Micro-aggression examples/Disrespectful treatment:

  • Being interrupted or spoken over more than others

  • Having your judgment questioned in your area of expertise

  • Having others comment on your emotional state

  • Hearing people express surprise at your skills and other abilities

  • Hearing or overhearing insults about your culture or people like you

  • Being confused with someone else of the same age/race/ethnicity

  • Feeling like you are expected to speak on behalf of all people with the same identity

  • Having others comment on your hair or appearance in a way that makes you feel uncomfortable

Knowing that bias exists isn’t enough, action is needed to level the playing field.


How do these biases / discrimination impact career growth and potential?


73% of women experience bias at work—yet less than a third of employees are able to recognize bias when they see it. Whether deliberate or unconscious, bias makes it harder for women to get hired and promoted and negatively impacts their day-to-day work experiences.


This hurts women and makes it difficult for companies to level the playing field. Knowing that bias exists isn’t enough.



How does it impact?

  • Despite important gains, women are still underrepresented

  • Women’s representation has increased across the pipeline since 2016. However, women—especially women of colour—remain significantly underrepresented in leadership.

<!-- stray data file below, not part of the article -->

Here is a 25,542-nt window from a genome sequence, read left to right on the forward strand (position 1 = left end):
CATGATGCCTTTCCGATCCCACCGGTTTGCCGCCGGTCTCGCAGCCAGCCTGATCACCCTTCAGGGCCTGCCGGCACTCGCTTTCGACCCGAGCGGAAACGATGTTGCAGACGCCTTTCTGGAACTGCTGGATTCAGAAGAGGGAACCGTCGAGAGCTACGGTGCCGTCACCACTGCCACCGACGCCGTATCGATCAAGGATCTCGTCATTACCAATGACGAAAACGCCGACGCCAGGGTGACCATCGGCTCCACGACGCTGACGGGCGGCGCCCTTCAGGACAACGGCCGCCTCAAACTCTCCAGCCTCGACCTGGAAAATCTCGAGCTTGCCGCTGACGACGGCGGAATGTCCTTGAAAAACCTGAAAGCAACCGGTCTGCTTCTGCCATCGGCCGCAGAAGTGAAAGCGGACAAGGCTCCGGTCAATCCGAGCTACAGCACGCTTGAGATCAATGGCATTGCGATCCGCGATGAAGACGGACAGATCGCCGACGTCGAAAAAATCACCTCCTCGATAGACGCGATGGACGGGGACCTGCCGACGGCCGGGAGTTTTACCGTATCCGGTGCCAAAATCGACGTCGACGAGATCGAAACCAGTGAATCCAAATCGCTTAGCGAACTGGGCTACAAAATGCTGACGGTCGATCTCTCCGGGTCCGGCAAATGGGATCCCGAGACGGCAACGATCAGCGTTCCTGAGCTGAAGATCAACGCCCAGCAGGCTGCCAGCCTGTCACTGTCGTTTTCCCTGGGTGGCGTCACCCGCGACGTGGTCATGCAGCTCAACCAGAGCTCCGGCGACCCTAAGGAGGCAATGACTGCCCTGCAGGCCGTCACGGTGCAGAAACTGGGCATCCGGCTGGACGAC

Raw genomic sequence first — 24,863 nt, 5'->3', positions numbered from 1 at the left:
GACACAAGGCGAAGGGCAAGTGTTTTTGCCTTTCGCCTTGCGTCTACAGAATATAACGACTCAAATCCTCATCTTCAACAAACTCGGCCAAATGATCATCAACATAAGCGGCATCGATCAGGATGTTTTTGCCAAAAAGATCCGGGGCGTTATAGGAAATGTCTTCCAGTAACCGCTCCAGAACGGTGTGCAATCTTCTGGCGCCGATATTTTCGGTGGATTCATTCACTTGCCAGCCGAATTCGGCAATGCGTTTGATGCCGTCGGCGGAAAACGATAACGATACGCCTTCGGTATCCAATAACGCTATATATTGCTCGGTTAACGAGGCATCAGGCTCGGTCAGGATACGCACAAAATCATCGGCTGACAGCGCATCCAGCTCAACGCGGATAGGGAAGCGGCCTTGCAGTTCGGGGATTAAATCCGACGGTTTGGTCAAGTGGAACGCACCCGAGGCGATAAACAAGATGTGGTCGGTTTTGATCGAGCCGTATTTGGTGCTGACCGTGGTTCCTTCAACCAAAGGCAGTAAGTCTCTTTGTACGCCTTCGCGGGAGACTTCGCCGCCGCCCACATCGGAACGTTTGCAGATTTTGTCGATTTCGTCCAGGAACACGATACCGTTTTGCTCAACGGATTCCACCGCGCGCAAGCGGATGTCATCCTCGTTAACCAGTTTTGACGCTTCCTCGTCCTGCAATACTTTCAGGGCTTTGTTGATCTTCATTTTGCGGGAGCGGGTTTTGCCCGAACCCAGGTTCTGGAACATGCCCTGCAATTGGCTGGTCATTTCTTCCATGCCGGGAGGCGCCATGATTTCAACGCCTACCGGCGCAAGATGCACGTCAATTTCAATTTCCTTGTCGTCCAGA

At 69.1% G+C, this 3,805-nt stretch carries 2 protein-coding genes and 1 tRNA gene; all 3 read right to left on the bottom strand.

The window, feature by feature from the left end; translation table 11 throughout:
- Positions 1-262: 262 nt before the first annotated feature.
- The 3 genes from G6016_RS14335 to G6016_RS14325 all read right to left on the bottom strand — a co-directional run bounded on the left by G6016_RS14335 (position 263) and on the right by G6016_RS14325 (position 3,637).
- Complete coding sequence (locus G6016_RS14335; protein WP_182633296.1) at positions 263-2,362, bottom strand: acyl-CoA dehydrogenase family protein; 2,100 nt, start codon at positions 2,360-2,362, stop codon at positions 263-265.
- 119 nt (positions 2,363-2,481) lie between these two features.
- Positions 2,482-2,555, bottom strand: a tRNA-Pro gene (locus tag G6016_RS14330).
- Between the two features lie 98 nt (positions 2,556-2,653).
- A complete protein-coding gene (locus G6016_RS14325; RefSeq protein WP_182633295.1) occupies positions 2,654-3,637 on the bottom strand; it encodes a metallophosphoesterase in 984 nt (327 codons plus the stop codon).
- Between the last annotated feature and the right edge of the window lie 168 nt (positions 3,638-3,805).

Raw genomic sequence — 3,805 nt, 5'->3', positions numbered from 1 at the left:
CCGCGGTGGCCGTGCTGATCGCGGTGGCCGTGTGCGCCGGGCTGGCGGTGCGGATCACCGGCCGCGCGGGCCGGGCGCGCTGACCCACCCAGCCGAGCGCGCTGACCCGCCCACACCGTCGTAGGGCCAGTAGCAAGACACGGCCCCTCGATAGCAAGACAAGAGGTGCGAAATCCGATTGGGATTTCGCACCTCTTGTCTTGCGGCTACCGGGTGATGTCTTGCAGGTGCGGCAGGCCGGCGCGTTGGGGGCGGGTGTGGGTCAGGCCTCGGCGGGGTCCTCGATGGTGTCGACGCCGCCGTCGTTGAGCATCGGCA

• Women of colour lose ground at every step in the pipeline

  • Representation of women of colour falls off relative to white employees and men of colour at every level of the corporate pipeline—leaving women of colour severely underrepresented at the top.

  • The “broken rung” is still holding women back

  • Women continue to face a “broken rung” at the first step up to manager: for every 100 men promoted to manager, only 86 women are promoted. As a result, men significantly outnumber women at the manager level, which means there are far fewer women to promote to higher levels. The broken rung likely explains why representation of women at the senior manager, director, and VP levels has improved more slowly than the pipeline overall

  • Women are more burned out—and more so than men

  • Women are even more burned out than they were a year ago, and the gap in burnout between women and men has almost doubled. In the past year, 1 in 3 women has considered leaving the workforce or downshifting their careers—a significant increase from 1 in 4 in the first few months of the pandemic.

Some examples include:

  • Women are not promoted

  • Not paid as much

  • Not taken seriously

  • Not a part of key conversations and decisions

What kinds of work / education is being done to address and break these biases? What should be done in the future?

  • Participating in days that encourage conversations like IWD is a great start

  • In partnership with IWD Lean In has created an amazing program called “50 Ways to Break the Bias”to help empower colleagues to speak up and drive change. This program is designed to empower people to identify and challenge bias head-on.

  • When I spoke with friends and peers they shared with me that some of their companies were creating sessions where senior leaders who are female share their stories and experiences of how they got to where they are in a male dominant industry and share helpful resources (representation matters!)

  • There are more companies creating teams that are dedicated to inclusion, diversity, equality

  • The panel with Small Business BC is a great resource as well